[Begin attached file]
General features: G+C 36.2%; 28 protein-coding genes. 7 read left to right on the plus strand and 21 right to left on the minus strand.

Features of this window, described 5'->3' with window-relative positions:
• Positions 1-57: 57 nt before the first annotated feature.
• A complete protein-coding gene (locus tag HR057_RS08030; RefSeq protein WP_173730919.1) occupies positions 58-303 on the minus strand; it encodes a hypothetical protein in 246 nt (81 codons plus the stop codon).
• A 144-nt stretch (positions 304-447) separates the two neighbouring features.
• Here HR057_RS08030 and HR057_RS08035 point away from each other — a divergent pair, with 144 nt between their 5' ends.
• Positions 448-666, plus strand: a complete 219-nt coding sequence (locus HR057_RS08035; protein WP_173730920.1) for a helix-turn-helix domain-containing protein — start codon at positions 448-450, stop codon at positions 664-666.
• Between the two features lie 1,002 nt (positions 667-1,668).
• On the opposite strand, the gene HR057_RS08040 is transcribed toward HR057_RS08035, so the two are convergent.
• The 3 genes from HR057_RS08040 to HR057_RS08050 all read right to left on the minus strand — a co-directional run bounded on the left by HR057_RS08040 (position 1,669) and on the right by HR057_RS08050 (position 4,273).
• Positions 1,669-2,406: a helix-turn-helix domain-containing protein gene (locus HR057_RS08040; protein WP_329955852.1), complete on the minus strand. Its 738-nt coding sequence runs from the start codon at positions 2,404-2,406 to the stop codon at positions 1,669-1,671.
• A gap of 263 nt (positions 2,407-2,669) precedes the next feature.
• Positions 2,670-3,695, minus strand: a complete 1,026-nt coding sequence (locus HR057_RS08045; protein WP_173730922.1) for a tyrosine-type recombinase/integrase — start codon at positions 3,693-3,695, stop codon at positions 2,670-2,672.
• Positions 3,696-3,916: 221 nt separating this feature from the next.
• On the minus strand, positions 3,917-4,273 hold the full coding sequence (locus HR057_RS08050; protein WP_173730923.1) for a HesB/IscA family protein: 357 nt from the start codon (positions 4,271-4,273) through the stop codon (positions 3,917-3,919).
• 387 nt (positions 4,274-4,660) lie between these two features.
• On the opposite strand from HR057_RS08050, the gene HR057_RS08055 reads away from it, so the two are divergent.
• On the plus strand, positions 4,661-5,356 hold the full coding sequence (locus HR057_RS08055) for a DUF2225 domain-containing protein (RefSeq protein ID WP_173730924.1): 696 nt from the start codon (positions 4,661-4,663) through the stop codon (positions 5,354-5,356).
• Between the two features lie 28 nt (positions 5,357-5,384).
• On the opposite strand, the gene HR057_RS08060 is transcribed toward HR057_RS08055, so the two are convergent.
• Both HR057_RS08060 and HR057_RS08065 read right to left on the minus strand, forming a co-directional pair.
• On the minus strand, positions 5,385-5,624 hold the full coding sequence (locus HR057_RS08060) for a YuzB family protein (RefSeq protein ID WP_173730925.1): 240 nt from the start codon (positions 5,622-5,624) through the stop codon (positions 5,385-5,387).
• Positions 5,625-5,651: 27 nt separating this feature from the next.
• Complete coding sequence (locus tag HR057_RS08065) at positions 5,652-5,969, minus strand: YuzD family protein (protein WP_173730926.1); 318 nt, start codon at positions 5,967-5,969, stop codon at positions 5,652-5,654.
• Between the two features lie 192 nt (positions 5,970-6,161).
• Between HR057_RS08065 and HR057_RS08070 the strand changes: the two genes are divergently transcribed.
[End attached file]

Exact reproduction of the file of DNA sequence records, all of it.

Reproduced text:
General features: G+C 36.2%; 28 protein-coding genes. 7 read left to right on the plus strand and 21 right to left on the minus strand.

Features of this window, described 5'->3' with window-relative positions:
• Positions 1-57: 57 nt before the first annotated feature.
• A complete protein-coding gene (locus tag HR057_RS08030; RefSeq protein WP_173730919.1) occupies positions 58-303 on the minus strand; it encodes a hypothetical protein in 246 nt (81 codons plus the stop codon).
• A 144-nt stretch (positions 304-447) separates the two neighbouring features.
• Here HR057_RS08030 and HR057_RS08035 point away from each other — a divergent pair, with 144 nt between their 5' ends.
• Positions 448-666, plus strand: a complete 219-nt coding sequence (locus HR057_RS08035; protein WP_173730920.1) for a helix-turn-helix domain-containing protein — start codon at positions 448-450, stop codon at positions 664-666.
• Between the two features lie 1,002 nt (positions 667-1,668).
• On the opposite strand, the gene HR057_RS08040 is transcribed toward HR057_RS08035, so the two are convergent.
• The 3 genes from HR057_RS08040 to HR057_RS08050 all read right to left on the minus strand — a co-directional run bounded on the left by HR057_RS08040 (position 1,669) and on the right by HR057_RS08050 (position 4,273).
• Positions 1,669-2,406: a helix-turn-helix domain-containing protein gene (locus HR057_RS08040; protein WP_329955852.1), complete on the minus strand. Its 738-nt coding sequence runs from the start codon at positions 2,404-2,406 to the stop codon at positions 1,669-1,671.
• A gap of 263 nt (positions 2,407-2,669) precedes the next feature.
• Positions 2,670-3,695, minus strand: a complete 1,026-nt coding sequence (locus HR057_RS08045; protein WP_173730922.1) for a tyrosine-type recombinase/integrase — start codon at positions 3,693-3,695, stop codon at positions 2,670-2,672.
• Positions 3,696-3,916: 221 nt separating this feature from the next.
• On the minus strand, positions 3,917-4,273 hold the full coding sequence (locus HR057_RS08050; protein WP_173730923.1) for a HesB/IscA family protein: 357 nt from the start codon (positions 4,271-4,273) through the stop codon (positions 3,917-3,919).
• 387 nt (positions 4,274-4,660) lie between these two features.
• On the opposite strand from HR057_RS08050, the gene HR057_RS08055 reads away from it, so the two are divergent.
• On the plus strand, positions 4,661-5,356 hold the full coding sequence (locus HR057_RS08055) for a DUF2225 domain-containing protein (RefSeq protein ID WP_173730924.1): 696 nt from the start codon (positions 4,661-4,663) through the stop codon (positions 5,354-5,356).
• Between the two features lie 28 nt (positions 5,357-5,384).
• On the opposite strand, the gene HR057_RS08060 is transcribed toward HR057_RS08055, so the two are convergent.
• Both HR057_RS08060 and HR057_RS08065 read right to left on the minus strand, forming a co-directional pair.
• On the minus strand, positions 5,385-5,624 hold the full coding sequence (locus HR057_RS08060) for a YuzB family protein (RefSeq protein ID WP_173730925.1): 240 nt from the start codon (positions 5,622-5,624) through the stop codon (positions 5,385-5,387).
• Positions 5,625-5,651: 27 nt separating this feature from the next.
• Complete coding sequence (locus tag HR057_RS08065) at positions 5,652-5,969, minus strand: YuzD family protein (protein WP_173730926.1); 318 nt, start codon at positions 5,967-5,969, stop codon at positions 5,652-5,654.
• Between the two features lie 192 nt (positions 5,970-6,161).
• Between HR057_RS08065 and HR057_RS08070 the strand changes: the two genes are divergently transcribed.